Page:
Tribunal procedure - strike out
Emma Edis | 27.06.2019
26.04.2019 Stephanie Bowen
In the case of North West Anglia NHS Foundation Trust v Gregg, the Court of Appeal confirmed that an employer need not postpone a disciplinary hearing while an employee awaits the outcome of a police investigation.
The case arose following police investigations into the deaths of two patients, after which a doctor was suspended on full pay. The doctor appealed to the High Court, and there were three issues in connection with that appeal.
Firstly, was the doctor entitled to pay while suspended? The answer was yes: if suspension without pay was intended, the doctor’s employment contract should have said so. Secondly, was North West Anglia NHS Foundation Trust entitled to a hearing over the termination of the doctor’s employment, on the basis that he no longer had his licence – even though internal investigations and disciplinary proceedings over his conduct were continuing? Again, yes: there were different basis for termination available to the Trust and pursuing one did not mean they couldn’t pursue another. Thirdly, was the Trust in breach of ‘implied term of trust and confidence’ for carrying out internal proceedings and not waiting for the police investigation to be completed? The Tribunal was found not to have applied the correct test and held that the Trust was not in breach.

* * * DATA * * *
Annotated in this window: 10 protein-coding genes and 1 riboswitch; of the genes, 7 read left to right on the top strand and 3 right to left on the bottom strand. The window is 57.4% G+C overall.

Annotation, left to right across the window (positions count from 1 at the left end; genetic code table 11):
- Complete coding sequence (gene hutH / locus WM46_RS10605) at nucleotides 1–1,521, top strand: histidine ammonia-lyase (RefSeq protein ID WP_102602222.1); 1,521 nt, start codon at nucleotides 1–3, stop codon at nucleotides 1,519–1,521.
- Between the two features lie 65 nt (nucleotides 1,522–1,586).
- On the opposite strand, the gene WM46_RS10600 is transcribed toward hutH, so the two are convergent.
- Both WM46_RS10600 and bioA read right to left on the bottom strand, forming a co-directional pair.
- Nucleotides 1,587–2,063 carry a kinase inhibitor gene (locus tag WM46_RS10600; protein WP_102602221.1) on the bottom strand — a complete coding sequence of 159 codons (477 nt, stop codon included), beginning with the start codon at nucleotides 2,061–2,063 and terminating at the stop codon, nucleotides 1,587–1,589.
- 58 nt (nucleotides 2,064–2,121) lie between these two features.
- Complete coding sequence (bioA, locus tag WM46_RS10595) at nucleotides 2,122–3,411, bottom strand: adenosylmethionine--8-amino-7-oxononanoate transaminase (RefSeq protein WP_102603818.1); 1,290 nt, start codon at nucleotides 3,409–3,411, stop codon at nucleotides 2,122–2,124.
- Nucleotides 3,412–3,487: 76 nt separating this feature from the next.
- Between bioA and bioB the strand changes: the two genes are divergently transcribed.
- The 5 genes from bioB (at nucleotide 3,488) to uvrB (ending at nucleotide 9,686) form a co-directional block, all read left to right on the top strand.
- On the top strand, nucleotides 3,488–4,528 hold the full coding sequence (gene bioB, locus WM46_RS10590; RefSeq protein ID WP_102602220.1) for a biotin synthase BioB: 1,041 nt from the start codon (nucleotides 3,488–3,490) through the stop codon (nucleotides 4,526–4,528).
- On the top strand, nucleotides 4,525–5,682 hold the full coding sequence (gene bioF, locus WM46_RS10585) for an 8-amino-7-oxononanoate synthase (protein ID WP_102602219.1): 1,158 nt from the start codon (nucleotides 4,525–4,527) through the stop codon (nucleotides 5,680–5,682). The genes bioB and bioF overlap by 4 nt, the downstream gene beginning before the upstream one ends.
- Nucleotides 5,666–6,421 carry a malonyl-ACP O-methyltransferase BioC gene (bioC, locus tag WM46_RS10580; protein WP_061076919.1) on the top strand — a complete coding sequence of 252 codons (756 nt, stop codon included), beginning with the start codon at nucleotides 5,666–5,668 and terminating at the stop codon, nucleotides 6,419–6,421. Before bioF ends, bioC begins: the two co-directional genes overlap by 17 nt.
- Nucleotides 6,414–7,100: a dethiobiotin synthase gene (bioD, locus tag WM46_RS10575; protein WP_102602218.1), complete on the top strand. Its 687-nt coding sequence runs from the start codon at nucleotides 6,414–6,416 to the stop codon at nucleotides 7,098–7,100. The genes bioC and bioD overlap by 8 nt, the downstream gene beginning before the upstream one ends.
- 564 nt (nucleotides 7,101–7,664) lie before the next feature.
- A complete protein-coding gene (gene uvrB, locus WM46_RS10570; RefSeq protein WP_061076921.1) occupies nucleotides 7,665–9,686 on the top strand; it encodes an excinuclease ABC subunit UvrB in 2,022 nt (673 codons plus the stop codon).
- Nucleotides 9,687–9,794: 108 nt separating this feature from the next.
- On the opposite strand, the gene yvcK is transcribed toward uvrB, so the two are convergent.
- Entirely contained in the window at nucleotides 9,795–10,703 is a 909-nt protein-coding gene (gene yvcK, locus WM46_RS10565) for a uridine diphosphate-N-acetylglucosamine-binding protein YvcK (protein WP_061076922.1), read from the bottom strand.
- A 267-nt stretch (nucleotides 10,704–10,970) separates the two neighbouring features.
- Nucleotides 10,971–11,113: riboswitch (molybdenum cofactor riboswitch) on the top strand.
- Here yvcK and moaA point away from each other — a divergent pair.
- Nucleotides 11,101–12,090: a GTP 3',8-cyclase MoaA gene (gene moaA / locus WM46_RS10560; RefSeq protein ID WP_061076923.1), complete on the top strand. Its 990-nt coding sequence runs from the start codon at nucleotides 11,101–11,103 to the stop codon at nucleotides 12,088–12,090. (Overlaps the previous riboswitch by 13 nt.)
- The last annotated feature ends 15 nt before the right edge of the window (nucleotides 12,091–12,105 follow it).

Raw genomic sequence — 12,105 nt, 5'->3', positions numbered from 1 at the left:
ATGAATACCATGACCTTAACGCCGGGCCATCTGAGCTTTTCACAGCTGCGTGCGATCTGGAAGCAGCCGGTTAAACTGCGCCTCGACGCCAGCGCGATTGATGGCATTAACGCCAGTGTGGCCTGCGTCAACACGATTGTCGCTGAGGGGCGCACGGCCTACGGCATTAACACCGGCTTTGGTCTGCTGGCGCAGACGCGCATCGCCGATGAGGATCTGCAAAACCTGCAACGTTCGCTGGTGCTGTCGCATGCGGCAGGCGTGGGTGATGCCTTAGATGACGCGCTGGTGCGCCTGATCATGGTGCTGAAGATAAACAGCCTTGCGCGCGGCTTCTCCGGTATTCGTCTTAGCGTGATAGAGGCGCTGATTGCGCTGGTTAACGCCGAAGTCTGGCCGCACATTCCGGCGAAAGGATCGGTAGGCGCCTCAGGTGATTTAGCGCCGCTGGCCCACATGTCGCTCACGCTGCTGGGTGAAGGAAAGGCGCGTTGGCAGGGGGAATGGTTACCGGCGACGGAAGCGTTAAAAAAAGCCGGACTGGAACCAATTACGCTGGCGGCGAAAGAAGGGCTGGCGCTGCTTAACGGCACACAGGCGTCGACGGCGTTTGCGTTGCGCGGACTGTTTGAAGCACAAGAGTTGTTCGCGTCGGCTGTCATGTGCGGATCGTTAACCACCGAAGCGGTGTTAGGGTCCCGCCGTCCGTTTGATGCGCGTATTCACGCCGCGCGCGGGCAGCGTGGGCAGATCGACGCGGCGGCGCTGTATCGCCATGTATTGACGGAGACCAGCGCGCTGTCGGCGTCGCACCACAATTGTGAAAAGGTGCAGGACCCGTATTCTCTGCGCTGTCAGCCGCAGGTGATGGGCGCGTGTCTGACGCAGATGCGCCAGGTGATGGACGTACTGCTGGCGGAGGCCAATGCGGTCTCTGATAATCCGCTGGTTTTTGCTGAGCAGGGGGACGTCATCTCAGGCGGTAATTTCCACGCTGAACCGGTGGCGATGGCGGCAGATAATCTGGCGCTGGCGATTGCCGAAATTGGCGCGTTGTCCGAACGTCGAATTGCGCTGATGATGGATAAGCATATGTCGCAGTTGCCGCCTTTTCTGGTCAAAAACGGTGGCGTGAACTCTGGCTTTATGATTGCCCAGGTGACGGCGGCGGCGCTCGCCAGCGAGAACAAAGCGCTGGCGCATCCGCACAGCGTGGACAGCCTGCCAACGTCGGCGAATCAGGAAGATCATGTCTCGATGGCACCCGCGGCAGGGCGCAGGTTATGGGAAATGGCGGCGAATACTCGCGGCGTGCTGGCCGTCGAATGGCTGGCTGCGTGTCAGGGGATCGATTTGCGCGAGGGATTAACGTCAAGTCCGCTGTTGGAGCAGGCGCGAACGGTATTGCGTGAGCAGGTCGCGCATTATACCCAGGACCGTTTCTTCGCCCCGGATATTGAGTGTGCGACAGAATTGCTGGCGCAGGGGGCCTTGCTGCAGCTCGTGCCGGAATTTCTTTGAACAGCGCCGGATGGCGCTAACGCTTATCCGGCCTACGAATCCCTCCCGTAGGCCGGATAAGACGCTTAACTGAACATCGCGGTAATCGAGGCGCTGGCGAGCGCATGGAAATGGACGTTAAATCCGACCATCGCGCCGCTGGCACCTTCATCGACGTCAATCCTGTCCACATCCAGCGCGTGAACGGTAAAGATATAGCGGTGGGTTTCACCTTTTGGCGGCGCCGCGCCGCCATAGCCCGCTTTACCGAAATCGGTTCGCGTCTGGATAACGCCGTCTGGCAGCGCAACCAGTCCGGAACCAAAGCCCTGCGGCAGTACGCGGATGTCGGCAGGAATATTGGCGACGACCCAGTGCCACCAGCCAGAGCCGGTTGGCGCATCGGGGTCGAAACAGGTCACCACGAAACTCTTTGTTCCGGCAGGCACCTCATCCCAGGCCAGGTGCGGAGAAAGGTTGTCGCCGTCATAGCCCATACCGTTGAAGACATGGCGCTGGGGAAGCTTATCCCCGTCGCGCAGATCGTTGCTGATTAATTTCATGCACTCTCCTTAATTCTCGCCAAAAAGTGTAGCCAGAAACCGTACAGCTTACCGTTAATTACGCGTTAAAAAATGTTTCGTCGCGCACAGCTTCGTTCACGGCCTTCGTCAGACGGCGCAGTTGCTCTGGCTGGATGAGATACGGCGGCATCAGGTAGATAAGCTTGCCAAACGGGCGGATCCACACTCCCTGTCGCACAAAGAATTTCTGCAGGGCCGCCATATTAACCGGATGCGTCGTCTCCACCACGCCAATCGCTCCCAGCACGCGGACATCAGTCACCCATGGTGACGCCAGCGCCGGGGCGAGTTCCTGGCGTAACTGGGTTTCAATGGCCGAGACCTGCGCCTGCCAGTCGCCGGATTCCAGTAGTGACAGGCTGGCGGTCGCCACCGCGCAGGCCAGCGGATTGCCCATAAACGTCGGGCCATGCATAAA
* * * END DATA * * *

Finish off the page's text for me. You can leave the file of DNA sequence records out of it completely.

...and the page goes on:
This case reinforces the importance of robust, thorough and clear disciplinary procedures, as the courts will seek not to ‘micro-manage’ an employer’s processes. In this case, the procedures the Trust followed were contractually binding terms on itself and the doctor.
Whilst our team advises that disciplinary processes are followed, every suspension should be handled with tailored advice, in order to minimise the risk of claims from a suspended employee.